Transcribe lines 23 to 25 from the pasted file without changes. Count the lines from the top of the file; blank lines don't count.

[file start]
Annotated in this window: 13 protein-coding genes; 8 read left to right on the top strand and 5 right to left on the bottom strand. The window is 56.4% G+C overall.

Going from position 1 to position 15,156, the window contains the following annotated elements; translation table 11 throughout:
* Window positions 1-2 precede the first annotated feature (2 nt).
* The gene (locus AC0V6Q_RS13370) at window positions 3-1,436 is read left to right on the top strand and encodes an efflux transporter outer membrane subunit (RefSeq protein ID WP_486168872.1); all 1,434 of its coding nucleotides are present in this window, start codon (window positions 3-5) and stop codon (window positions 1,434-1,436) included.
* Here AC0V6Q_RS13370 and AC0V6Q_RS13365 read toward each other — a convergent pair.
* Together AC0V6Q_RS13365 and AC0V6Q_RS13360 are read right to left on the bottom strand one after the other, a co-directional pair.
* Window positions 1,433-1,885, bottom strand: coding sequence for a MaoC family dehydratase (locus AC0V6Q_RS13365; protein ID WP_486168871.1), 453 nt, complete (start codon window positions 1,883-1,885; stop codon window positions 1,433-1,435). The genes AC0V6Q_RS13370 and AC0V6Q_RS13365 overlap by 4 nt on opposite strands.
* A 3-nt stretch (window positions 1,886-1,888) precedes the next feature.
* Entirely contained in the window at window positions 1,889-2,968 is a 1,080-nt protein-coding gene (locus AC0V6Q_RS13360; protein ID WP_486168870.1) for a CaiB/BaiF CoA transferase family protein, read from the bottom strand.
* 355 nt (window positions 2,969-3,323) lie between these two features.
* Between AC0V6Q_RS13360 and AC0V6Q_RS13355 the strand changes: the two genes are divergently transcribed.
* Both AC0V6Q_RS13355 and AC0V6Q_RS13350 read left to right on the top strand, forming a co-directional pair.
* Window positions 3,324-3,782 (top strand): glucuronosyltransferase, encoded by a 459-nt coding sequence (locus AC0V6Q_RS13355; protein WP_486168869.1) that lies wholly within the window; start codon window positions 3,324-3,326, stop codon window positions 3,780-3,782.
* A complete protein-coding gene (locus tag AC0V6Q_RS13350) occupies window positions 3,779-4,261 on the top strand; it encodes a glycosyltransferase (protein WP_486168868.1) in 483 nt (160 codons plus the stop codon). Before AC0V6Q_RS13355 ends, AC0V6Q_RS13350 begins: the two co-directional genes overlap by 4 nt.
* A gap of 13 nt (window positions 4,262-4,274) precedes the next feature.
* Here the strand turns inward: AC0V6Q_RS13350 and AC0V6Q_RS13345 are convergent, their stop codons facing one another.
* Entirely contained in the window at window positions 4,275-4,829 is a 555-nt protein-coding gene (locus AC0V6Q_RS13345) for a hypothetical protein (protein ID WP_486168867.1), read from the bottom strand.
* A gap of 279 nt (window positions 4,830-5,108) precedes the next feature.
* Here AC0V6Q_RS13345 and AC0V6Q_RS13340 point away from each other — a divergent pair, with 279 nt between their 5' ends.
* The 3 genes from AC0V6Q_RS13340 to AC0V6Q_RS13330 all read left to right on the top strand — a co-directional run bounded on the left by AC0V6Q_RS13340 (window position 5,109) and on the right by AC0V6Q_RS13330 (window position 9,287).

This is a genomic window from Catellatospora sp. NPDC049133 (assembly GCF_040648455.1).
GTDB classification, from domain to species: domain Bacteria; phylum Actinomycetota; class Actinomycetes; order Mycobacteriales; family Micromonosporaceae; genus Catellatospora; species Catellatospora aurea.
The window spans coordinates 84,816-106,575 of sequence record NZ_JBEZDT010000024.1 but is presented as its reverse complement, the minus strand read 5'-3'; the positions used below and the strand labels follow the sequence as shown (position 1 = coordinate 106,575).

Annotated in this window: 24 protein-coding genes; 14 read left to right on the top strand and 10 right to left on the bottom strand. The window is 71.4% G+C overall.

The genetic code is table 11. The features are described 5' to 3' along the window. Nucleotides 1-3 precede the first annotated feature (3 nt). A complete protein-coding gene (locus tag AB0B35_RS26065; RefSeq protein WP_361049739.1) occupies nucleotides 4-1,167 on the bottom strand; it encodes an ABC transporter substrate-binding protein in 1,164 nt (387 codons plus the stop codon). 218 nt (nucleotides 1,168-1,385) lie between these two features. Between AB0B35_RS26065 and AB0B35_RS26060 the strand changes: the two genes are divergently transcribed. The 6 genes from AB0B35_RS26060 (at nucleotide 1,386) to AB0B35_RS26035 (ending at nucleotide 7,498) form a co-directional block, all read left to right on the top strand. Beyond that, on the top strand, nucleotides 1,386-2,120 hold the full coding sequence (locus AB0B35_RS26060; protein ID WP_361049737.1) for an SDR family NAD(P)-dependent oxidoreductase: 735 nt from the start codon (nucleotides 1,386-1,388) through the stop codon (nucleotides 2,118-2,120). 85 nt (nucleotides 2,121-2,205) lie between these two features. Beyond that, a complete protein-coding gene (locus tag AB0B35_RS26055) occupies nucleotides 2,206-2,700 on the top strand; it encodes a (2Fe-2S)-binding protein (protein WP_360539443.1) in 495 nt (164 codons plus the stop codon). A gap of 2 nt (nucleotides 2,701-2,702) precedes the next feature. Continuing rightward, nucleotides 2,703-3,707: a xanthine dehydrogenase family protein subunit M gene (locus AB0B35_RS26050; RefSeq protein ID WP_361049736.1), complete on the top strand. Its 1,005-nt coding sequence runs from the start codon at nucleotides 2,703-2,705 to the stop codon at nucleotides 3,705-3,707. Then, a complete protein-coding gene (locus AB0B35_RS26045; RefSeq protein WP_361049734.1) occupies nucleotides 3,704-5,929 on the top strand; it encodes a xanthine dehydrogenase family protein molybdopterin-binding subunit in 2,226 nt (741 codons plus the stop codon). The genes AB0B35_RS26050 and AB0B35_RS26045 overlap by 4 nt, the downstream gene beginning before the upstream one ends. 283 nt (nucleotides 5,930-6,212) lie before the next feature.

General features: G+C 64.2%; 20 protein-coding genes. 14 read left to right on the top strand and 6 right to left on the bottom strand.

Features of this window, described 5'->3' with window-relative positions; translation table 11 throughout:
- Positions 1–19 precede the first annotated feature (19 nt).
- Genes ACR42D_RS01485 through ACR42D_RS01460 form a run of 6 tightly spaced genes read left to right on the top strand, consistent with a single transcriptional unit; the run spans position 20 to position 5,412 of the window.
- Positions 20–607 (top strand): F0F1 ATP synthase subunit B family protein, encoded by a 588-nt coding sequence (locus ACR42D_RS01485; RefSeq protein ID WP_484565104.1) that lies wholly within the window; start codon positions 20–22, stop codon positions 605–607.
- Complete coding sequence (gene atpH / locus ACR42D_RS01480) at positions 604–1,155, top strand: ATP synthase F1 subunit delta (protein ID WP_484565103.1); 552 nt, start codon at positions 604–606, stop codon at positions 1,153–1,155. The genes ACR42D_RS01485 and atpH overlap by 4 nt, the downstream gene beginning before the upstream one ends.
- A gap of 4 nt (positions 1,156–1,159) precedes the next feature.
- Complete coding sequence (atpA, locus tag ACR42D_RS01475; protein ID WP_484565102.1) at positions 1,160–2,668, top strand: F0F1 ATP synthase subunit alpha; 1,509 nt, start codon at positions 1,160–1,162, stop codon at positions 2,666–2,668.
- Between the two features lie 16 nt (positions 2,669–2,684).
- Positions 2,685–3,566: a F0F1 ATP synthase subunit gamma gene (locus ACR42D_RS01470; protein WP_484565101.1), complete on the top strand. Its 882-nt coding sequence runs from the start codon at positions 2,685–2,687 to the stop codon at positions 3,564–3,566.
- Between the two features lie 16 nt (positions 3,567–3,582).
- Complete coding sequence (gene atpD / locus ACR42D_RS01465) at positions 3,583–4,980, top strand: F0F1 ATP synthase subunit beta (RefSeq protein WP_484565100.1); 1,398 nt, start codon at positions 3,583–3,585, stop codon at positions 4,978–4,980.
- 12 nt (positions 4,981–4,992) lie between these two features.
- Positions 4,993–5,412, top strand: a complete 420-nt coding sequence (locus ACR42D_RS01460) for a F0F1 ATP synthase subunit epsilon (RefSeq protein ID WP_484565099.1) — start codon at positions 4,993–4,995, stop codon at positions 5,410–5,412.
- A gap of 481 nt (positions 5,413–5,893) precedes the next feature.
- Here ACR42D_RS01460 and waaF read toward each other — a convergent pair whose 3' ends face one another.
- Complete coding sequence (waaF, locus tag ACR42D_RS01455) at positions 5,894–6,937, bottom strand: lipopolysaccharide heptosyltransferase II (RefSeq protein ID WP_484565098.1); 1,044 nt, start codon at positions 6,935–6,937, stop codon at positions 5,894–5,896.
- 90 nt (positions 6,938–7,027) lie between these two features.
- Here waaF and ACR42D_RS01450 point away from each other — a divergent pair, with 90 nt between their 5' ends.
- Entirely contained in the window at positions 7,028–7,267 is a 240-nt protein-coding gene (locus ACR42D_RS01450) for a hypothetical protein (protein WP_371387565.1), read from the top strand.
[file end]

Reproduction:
The window spans coordinates 84,816-106,575 of sequence record NZ_JBEZDT010000024.1 but is presented as its reverse complement, the minus strand read 5'-3'; the positions used below and the strand labels follow the sequence as shown (position 1 = coordinate 106,575).

Annotated in this window: 24 protein-coding genes; 14 read left to right on the top strand and 10 right to left on the bottom strand. The window is 71.4% G+C overall.

The genetic code is table 11. The features are described 5' to 3' along the window. Nucleotides 1-3 precede the first annotated feature (3 nt). A complete protein-coding gene (locus tag AB0B35_RS26065; RefSeq protein WP_361049739.1) occupies nucleotides 4-1,167 on the bottom strand; it encodes an ABC transporter substrate-binding protein in 1,164 nt (387 codons plus the stop codon). 218 nt (nucleotides 1,168-1,385) lie between these two features. Between AB0B35_RS26065 and AB0B35_RS26060 the strand changes: the two genes are divergently transcribed. The 6 genes from AB0B35_RS26060 (at nucleotide 1,386) to AB0B35_RS26035 (ending at nucleotide 7,498) form a co-directional block, all read left to right on the top strand. Beyond that, on the top strand, nucleotides 1,386-2,120 hold the full coding sequence (locus AB0B35_RS26060; protein ID WP_361049737.1) for an SDR family NAD(P)-dependent oxidoreductase: 735 nt from the start codon (nucleotides 1,386-1,388) through the stop codon (nucleotides 2,118-2,120). 85 nt (nucleotides 2,121-2,205) lie between these two features. Beyond that, a complete protein-coding gene (locus tag AB0B35_RS26055) occupies nucleotides 2,206-2,700 on the top strand; it encodes a (2Fe-2S)-binding protein (protein WP_360539443.1) in 495 nt (164 codons plus the stop codon). A gap of 2 nt (nucleotides 2,701-2,702) precedes the next feature. Continuing rightward, nucleotides 2,703-3,707: a xanthine dehydrogenase family protein subunit M gene (locus AB0B35_RS26050; RefSeq protein ID WP_361049736.1), complete on the top strand. Its 1,005-nt coding sequence runs from the start codon at nucleotides 2,703-2,705 to the stop codon at nucleotides 3,705-3,707. Then, a complete protein-coding gene (locus AB0B35_RS26045; RefSeq protein WP_361049734.1) occupies nucleotides 3,704-5,929 on the top strand; it encodes a xanthine dehydrogenase family protein molybdopterin-binding subunit in 2,226 nt (741 codons plus the stop codon). The genes AB0B35_RS26050 and AB0B35_RS26045 overlap by 4 nt, the downstream gene beginning before the upstream one ends. 283 nt (nucleotides 5,930-6,212) lie before the next feature.